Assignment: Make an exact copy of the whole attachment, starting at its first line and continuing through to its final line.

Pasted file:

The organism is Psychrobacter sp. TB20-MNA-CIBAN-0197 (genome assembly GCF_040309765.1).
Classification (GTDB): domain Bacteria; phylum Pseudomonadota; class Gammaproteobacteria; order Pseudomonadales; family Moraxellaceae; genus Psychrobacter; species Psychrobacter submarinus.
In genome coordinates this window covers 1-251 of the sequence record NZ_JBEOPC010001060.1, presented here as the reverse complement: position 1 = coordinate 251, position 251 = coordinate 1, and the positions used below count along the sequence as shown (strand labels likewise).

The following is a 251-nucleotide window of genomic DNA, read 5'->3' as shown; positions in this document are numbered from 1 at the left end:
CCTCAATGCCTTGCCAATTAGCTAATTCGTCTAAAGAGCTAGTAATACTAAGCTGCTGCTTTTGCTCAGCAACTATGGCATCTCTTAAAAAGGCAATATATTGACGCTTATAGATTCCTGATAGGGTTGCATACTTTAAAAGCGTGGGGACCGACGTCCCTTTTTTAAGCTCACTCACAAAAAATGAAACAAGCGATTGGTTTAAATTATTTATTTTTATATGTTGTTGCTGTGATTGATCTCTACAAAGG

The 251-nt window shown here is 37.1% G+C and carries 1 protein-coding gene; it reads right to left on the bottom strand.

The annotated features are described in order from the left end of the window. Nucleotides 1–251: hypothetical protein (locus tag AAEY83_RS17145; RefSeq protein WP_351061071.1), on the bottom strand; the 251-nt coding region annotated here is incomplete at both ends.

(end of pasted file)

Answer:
The organism is Psychrobacter sp. TB20-MNA-CIBAN-0197 (genome assembly GCF_040309765.1).
Classification (GTDB): domain Bacteria; phylum Pseudomonadota; class Gammaproteobacteria; order Pseudomonadales; family Moraxellaceae; genus Psychrobacter; species Psychrobacter submarinus.
In genome coordinates this window covers 1-251 of the sequence record NZ_JBEOPC010001060.1, presented here as the reverse complement: position 1 = coordinate 251, position 251 = coordinate 1, and the positions used below count along the sequence as shown (strand labels likewise).

The following is a 251-nucleotide window of genomic DNA, read 5'->3' as shown; positions in this document are numbered from 1 at the left end:
CCTCAATGCCTTGCCAATTAGCTAATTCGTCTAAAGAGCTAGTAATACTAAGCTGCTGCTTTTGCTCAGCAACTATGGCATCTCTTAAAAAGGCAATATATTGACGCTTATAGATTCCTGATAGGGTTGCATACTTTAAAAGCGTGGGGACCGACGTCCCTTTTTTAAGCTCACTCACAAAAAATGAAACAAGCGATTGGTTTAAATTATTTATTTTTATATGTTGTTGCTGTGATTGATCTCTACAAAGG

The 251-nt window shown here is 37.1% G+C and carries 1 protein-coding gene; it reads right to left on the bottom strand.

The annotated features are described in order from the left end of the window. Nucleotides 1–251: hypothetical protein (locus tag AAEY83_RS17145; RefSeq protein WP_351061071.1), on the bottom strand; the 251-nt coding region annotated here is incomplete at both ends.